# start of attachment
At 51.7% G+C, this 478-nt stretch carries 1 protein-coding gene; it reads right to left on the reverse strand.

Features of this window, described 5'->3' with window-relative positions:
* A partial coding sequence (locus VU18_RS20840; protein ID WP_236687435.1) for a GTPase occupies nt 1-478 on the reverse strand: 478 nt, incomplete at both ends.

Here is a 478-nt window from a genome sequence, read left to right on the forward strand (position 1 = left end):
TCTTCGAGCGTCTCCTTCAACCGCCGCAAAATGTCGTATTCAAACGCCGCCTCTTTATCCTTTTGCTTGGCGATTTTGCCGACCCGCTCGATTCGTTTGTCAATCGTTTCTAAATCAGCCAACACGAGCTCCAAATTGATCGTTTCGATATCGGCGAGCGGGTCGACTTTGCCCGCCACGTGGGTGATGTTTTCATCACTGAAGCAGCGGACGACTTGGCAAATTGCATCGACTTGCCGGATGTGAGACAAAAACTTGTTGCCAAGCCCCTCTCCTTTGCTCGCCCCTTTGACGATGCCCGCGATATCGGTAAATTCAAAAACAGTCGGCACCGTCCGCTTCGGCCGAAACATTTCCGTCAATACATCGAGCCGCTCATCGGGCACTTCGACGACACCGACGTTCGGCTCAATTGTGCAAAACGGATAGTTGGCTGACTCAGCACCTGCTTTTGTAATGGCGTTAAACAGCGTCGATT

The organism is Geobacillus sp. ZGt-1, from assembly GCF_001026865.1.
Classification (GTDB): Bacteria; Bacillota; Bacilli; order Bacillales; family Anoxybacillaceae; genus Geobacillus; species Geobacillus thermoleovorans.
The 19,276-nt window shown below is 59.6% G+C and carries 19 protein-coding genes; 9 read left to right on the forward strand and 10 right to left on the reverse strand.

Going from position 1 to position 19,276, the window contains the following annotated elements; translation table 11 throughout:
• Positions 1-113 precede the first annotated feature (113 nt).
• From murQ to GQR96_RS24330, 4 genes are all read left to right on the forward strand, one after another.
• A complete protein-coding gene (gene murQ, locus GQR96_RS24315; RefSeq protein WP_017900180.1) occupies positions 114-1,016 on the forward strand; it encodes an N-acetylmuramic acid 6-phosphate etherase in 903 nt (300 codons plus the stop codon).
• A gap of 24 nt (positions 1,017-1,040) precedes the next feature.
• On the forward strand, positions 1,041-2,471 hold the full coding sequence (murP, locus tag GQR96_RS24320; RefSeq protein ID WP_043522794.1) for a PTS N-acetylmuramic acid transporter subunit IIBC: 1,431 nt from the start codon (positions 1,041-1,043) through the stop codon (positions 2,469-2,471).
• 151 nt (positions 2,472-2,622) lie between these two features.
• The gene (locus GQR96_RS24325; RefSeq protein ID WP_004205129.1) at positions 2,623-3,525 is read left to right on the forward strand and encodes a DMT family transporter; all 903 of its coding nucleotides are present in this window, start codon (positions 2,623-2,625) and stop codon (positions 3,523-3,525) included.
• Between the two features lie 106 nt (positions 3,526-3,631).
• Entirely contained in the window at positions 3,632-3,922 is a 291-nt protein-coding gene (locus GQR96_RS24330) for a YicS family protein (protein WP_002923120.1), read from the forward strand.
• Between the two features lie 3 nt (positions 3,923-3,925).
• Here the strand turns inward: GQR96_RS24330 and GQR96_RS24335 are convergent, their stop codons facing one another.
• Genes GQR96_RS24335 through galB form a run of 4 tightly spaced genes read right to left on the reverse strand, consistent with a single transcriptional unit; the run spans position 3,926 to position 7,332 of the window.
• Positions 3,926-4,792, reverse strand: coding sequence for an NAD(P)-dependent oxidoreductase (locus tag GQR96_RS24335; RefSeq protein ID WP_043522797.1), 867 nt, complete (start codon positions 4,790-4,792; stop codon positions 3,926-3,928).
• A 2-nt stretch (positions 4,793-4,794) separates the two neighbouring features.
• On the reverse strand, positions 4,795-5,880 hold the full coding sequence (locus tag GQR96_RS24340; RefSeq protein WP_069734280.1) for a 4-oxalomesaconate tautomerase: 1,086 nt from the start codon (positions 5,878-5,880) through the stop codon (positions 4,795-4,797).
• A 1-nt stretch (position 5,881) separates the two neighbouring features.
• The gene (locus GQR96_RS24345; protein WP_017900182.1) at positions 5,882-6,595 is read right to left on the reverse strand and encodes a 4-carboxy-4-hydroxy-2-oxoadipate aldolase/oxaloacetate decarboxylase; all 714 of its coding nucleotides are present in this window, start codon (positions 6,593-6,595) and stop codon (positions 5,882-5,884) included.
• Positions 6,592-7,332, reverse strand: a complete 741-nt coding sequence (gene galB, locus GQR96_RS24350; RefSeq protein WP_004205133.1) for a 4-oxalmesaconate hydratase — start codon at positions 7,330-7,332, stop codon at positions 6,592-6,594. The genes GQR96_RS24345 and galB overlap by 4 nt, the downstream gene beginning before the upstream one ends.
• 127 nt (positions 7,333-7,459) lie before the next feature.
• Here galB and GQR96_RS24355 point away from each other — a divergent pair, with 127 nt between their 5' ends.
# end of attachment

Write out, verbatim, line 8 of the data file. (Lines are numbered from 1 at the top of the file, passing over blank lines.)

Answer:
The 19,276-nt window shown below is 59.6% G+C and carries 19 protein-coding genes; 9 read left to right on the forward strand and 10 right to left on the reverse strand.